1. From this subject, it is easy to perceive the mistake of those who suppose that self-denial implies selfishness. In preaching, a few years since, in the congregation of a brother minister, I had occasion to remark, upon the self-denial of God in the work of Atonement. Some of the members of the church were disturbed, with the idea that God could exercise self-denial, supposing that self-denial implied selfishness, and that none but a selfish being could deny self. I was informed, that one of them went to his minister, to see whether he accorded with me in my views of self-denial. He informed him that he did not agree with me, and that he thought it wrong to affirm that God exercised self-denial, inasmuch as it implied selfishness in God. Now it pains me to be obliged to say, that for a long time it has been growing more and more evident to my mind, from personal observation, reading, reflection, and prayer, that to a most alarming extent, the very nature of the Christian graces is radically mistaken by the Church and by multitudes of ministers--that in innumerable cases mere emotion is mistaken for religion--and that to an extent truly shocking, selfishness, in one or another of its modifications, is mistaken for true piety. Not long since, the question was seriously proposed by a brother, as a question to be considered and discussed, whether a mind in a state of entire sanctification could exercise self-denial at all, and whether any thing could be possibly called self-denial in one who is entirely benevolent. Now what a wonderful mistake is this. What? Query, whether a benevolent mind can exercise self-denial! Why, it is the most manifest thing in the universe, that self-denial implies benevolence, and that that cannot be self-denial that does not deny self, from motives of disinterested benevolence. It is, therefore, so far from being true, that self-denial implies selfishness, that selfishness is entirely inconsistent with self-denial. They are exactly opposite states of mind, and can no more co-exist than light and darkness can co-exist. This mistake is very extensively made in the Church; and I do not hesitate to say, that in just as far as it is made, it is a fundamental error. It is putting darkness for light, and sin for holiness; and I must confess, it is extremely difficult for me to understand how a mind that has ever truly exercised self-denial, could fall into so strange a mistake--how a man who has ever known what it was to deny himself, from disinterested benevolence, should ever afterwards suppose that self-denial implied selfishness--and that to deny one form of selfishness for the sake of gratifying another form could be self-denial.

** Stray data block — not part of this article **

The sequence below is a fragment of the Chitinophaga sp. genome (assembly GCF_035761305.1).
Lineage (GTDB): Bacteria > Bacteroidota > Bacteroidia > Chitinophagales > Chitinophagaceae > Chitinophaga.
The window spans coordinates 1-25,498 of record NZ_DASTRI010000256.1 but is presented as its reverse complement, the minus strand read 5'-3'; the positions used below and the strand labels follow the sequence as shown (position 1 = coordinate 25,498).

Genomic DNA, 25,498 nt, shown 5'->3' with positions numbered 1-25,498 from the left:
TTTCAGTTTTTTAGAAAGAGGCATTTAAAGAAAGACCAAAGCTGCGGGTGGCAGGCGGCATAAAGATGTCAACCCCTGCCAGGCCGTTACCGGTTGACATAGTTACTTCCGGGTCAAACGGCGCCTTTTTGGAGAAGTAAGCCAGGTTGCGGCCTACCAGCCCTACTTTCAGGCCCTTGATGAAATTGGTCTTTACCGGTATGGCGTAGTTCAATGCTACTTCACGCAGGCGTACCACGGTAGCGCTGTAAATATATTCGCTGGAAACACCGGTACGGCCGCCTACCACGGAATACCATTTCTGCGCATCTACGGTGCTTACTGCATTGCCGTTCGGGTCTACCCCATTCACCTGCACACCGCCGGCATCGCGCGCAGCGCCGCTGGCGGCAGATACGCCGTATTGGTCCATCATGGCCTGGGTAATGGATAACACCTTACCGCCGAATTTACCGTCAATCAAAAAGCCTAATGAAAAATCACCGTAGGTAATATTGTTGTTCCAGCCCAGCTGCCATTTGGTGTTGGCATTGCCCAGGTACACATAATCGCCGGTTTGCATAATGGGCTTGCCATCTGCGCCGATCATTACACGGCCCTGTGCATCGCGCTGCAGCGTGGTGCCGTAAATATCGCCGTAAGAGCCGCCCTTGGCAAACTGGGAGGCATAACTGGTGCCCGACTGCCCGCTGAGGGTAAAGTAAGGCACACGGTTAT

2. True self-denial implies entire consecration, or entire sanctification. I do not speak now of continued, or permanent, but of present sanctification. To deny self from motives of disinterested benevolence, is for the time being to obey God. It is to do your duty. In other words, it is to be in a state of entire conformity to the will of God. Nothing short of this is denying self, taking up the cross, and following Christ.
3. The fact that so few persons know what self-denial is, by their own experience, shows how few there are who exercise self-denial.